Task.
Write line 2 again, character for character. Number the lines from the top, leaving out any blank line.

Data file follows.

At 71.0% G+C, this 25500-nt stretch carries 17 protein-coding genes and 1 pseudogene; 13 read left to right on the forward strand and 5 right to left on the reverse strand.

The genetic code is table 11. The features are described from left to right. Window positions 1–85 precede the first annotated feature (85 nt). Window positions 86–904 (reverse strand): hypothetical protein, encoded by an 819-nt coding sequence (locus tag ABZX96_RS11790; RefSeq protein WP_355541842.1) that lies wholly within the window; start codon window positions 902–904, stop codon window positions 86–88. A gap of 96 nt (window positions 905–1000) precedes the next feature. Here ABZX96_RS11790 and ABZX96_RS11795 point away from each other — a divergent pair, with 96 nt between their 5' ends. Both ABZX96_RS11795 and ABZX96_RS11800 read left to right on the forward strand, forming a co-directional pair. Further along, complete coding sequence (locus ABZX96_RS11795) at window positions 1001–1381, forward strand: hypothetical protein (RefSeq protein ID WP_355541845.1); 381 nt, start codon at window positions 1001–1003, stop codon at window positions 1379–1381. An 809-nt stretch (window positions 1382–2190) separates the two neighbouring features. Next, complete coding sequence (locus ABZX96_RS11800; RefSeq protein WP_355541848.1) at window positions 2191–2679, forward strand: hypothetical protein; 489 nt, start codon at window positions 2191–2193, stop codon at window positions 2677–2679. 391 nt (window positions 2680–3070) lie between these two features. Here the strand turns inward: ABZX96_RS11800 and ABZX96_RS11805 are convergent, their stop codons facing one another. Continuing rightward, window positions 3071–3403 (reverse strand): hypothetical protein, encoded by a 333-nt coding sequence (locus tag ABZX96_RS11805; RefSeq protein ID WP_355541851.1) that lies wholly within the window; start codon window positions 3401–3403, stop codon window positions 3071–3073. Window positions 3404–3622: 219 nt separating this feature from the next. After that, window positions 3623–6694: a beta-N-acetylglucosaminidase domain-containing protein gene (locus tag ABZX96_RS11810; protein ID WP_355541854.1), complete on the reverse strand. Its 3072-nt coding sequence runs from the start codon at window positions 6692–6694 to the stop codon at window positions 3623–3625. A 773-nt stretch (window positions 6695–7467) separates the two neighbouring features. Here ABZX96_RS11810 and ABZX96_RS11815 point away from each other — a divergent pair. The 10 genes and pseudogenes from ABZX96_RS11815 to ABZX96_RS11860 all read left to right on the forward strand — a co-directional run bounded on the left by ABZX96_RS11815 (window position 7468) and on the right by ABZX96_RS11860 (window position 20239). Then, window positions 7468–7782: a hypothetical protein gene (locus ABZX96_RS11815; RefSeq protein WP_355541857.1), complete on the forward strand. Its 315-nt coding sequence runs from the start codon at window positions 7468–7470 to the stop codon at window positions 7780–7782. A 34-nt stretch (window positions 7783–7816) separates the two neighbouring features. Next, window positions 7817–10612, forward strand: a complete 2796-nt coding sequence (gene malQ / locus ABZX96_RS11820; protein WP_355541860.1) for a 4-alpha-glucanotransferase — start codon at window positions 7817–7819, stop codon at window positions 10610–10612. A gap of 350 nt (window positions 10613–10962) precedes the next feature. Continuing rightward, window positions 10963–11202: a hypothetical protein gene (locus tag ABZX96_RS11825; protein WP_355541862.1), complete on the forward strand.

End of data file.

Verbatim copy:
The genetic code is table 11. The features are described from left to right. Window positions 1–85 precede the first annotated feature (85 nt). Window positions 86–904 (reverse strand): hypothetical protein, encoded by an 819-nt coding sequence (locus tag ABZX96_RS11790; RefSeq protein WP_355541842.1) that lies wholly within the window; start codon window positions 902–904, stop codon window positions 86–88. A gap of 96 nt (window positions 905–1000) precedes the next feature. Here ABZX96_RS11790 and ABZX96_RS11795 point away from each other — a divergent pair, with 96 nt between their 5' ends. Both ABZX96_RS11795 and ABZX96_RS11800 read left to right on the forward strand, forming a co-directional pair. Further along, complete coding sequence (locus ABZX96_RS11795) at window positions 1001–1381, forward strand: hypothetical protein (RefSeq protein ID WP_355541845.1); 381 nt, start codon at window positions 1001–1003, stop codon at window positions 1379–1381. An 809-nt stretch (window positions 1382–2190) separates the two neighbouring features. Next, complete coding sequence (locus ABZX96_RS11800; RefSeq protein WP_355541848.1) at window positions 2191–2679, forward strand: hypothetical protein; 489 nt, start codon at window positions 2191–2193, stop codon at window positions 2677–2679. 391 nt (window positions 2680–3070) lie between these two features. Here the strand turns inward: ABZX96_RS11800 and ABZX96_RS11805 are convergent, their stop codons facing one another. Continuing rightward, window positions 3071–3403 (reverse strand): hypothetical protein, encoded by a 333-nt coding sequence (locus tag ABZX96_RS11805; RefSeq protein ID WP_355541851.1) that lies wholly within the window; start codon window positions 3401–3403, stop codon window positions 3071–3073. Window positions 3404–3622: 219 nt separating this feature from the next. After that, window positions 3623–6694: a beta-N-acetylglucosaminidase domain-containing protein gene (locus tag ABZX96_RS11810; protein ID WP_355541854.1), complete on the reverse strand. Its 3072-nt coding sequence runs from the start codon at window positions 6692–6694 to the stop codon at window positions 3623–3625. A 773-nt stretch (window positions 6695–7467) separates the two neighbouring features. Here ABZX96_RS11810 and ABZX96_RS11815 point away from each other — a divergent pair. The 10 genes and pseudogenes from ABZX96_RS11815 to ABZX96_RS11860 all read left to right on the forward strand — a co-directional run bounded on the left by ABZX96_RS11815 (window position 7468) and on the right by ABZX96_RS11860 (window position 20239). Then, window positions 7468–7782: a hypothetical protein gene (locus ABZX96_RS11815; RefSeq protein WP_355541857.1), complete on the forward strand. Its 315-nt coding sequence runs from the start codon at window positions 7468–7470 to the stop codon at window positions 7780–7782. A 34-nt stretch (window positions 7783–7816) separates the two neighbouring features. Next, window positions 7817–10612, forward strand: a complete 2796-nt coding sequence (gene malQ / locus ABZX96_RS11820; protein WP_355541860.1) for a 4-alpha-glucanotransferase — start codon at window positions 7817–7819, stop codon at window positions 10610–10612. A gap of 350 nt (window positions 10613–10962) precedes the next feature. Continuing rightward, window positions 10963–11202: a hypothetical protein gene (locus tag ABZX96_RS11825; protein WP_355541862.1), complete on the forward strand.